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Eur J Nutr. 2007 Mar;46(2):118-24.

Prospective study showing that dietary vitamin C reduced the risk of age-related cataracts in a middle-aged Japanese population.

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  • 1Dept. of Public Health, Kyorin University School of Medicine, Tokyo, Japan.

Abstract

BACKGROUND:

In Western countries, many epidemiological studies have demonstrated that specific dietary nutrients are associated with the risk of developing age-related cataracts. These reports have suggested that dietary antioxidant vitamins, in particular vitamin C, can play a role in preventing the onset or progression of age-related visual impairment. However, few prospective studies have examined this relationship in a general Asian population. Therefore, in this study, we investigated whether dietary vitamin C was associated with a lower incidence of age-related cataracts by performing a 5-year prospective population-based analysis using data from a cohort of over 30,000 Japanese residents recruited to the Japan Public Health Center-based Prospective Study (JPHC Study) cohort I.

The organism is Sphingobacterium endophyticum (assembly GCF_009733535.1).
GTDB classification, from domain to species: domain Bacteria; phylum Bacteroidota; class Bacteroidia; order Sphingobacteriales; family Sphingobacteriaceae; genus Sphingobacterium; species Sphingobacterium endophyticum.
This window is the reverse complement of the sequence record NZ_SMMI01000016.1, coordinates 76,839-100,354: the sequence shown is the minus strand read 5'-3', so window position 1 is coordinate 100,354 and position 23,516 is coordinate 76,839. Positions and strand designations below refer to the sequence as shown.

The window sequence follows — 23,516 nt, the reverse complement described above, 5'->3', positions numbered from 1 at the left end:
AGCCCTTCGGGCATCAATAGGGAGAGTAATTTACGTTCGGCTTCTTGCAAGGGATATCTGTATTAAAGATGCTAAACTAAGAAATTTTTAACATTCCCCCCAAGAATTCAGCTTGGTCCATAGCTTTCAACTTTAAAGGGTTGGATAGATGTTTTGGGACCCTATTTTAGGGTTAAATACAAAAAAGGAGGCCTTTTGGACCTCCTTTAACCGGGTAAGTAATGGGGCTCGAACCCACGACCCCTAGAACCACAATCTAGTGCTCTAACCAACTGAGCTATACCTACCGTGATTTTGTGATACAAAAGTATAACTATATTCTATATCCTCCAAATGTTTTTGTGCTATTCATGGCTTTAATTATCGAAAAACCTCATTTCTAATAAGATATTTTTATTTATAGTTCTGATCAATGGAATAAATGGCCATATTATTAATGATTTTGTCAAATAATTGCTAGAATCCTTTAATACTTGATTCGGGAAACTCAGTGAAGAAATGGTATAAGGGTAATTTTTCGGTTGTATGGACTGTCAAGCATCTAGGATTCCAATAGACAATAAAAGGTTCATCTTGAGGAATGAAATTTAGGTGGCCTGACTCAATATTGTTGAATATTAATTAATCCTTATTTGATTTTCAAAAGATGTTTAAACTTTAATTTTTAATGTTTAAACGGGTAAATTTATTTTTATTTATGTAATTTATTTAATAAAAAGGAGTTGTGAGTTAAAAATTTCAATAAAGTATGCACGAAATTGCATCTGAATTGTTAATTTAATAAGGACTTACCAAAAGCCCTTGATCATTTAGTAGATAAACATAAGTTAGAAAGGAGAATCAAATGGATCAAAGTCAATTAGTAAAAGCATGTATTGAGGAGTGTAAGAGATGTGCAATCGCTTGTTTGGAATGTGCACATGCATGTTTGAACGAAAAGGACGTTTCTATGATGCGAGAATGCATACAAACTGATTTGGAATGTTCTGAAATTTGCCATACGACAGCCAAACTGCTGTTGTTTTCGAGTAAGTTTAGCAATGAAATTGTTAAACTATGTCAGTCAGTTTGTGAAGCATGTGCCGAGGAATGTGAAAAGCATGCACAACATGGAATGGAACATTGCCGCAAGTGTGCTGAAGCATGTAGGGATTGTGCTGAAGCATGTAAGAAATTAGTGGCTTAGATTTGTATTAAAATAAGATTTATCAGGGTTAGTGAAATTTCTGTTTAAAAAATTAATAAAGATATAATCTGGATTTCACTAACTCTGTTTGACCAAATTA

AIM OF THE STUDY:

We carried out a prospective analysis of the association between vitamin C intake and age-related cataracts among middle-aged Japanese, to study the effects of dietary antioxidants in an Asian population.

METHODS:

This 5-year population-based study included 16,415 men and 18,771 women (aged 45-64 years), who were recruited onto the JPHC Study and had not reported cataracts in baseline surveys. Vitamin C was calculated from the nutrient intake assessed by self-administered food-frequency questionnaires (FFQ). Self-reported questionnaires were used to assess two endpoints: diagnosis or extraction of cataracts.

RESULTS:

At follow-up, 216 men and 551 women reported new diagnoses, and 110 men and 187 women reported extractions of cataracts. For both endpoints, a higher vitamin C intake was associated with a reduced incidence of cataracts in both sexes. After adjusting for potential confounding factors, the multivariate odds ratios (ORs) for men and women in the highest quintiles of energy-adjusted vitamin C intake, relative to the lowest quintiles, were 0.65 (95% CI, 0.42-0.97) and 0.59 (95% CI, 0.43-0.89) for cataract diagnoses, and 0.70 (95% CI, 0.44-1.20) and 0.64 (95% CI, 0.41-0.94) for cataract extractions, respectively.

CONCLUSIONS:

Dietary vitamin C intake might lower the risk of age-related cataracts among middle-aged Japanese.

PMID:
17265171
[PubMed - indexed for MEDLINE]
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